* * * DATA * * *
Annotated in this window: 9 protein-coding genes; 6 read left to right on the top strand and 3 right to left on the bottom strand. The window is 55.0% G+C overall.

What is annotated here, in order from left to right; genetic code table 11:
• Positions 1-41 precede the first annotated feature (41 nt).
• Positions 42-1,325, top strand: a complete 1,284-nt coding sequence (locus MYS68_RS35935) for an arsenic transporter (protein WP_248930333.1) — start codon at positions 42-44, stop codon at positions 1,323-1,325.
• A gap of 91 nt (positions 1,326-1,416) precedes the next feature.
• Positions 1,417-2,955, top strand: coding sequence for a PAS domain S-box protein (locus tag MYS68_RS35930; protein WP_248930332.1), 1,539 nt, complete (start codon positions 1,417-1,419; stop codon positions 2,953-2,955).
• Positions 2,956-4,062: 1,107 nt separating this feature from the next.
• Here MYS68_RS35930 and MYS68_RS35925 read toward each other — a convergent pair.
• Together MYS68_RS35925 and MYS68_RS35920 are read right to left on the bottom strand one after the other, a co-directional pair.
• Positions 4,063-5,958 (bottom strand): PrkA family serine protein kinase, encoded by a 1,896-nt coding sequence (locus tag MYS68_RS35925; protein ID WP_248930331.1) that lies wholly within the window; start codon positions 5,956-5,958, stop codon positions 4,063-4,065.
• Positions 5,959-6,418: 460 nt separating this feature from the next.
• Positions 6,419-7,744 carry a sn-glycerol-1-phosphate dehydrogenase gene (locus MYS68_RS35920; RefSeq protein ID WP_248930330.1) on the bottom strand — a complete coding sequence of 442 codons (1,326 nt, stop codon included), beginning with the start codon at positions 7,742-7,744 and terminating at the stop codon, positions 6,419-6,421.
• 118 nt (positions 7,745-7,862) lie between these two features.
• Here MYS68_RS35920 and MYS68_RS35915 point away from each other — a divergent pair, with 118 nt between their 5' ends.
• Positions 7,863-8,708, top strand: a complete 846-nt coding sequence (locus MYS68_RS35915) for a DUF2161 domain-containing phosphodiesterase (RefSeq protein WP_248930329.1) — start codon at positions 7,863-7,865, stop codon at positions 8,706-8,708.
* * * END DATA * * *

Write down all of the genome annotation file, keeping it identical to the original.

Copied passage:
Annotated in this window: 9 protein-coding genes; 6 read left to right on the top strand and 3 right to left on the bottom strand. The window is 55.0% G+C overall.

What is annotated here, in order from left to right; genetic code table 11:
• Positions 1-41 precede the first annotated feature (41 nt).
• Positions 42-1,325, top strand: a complete 1,284-nt coding sequence (locus MYS68_RS35935) for an arsenic transporter (protein WP_248930333.1) — start codon at positions 42-44, stop codon at positions 1,323-1,325.
• A gap of 91 nt (positions 1,326-1,416) precedes the next feature.
• Positions 1,417-2,955, top strand: coding sequence for a PAS domain S-box protein (locus tag MYS68_RS35930; protein WP_248930332.1), 1,539 nt, complete (start codon positions 1,417-1,419; stop codon positions 2,953-2,955).
• Positions 2,956-4,062: 1,107 nt separating this feature from the next.
• Here MYS68_RS35930 and MYS68_RS35925 read toward each other — a convergent pair.
• Together MYS68_RS35925 and MYS68_RS35920 are read right to left on the bottom strand one after the other, a co-directional pair.
• Positions 4,063-5,958 (bottom strand): PrkA family serine protein kinase, encoded by a 1,896-nt coding sequence (locus tag MYS68_RS35925; protein ID WP_248930331.1) that lies wholly within the window; start codon positions 5,956-5,958, stop codon positions 4,063-4,065.
• Positions 5,959-6,418: 460 nt separating this feature from the next.
• Positions 6,419-7,744 carry a sn-glycerol-1-phosphate dehydrogenase gene (locus MYS68_RS35920; RefSeq protein ID WP_248930330.1) on the bottom strand — a complete coding sequence of 442 codons (1,326 nt, stop codon included), beginning with the start codon at positions 7,742-7,744 and terminating at the stop codon, positions 6,419-6,421.
• 118 nt (positions 7,745-7,862) lie between these two features.
• Here MYS68_RS35920 and MYS68_RS35915 point away from each other — a divergent pair, with 118 nt between their 5' ends.
• Positions 7,863-8,708, top strand: a complete 846-nt coding sequence (locus MYS68_RS35915) for a DUF2161 domain-containing phosphodiesterase (RefSeq protein WP_248930329.1) — start codon at positions 7,863-7,865, stop codon at positions 8,706-8,708.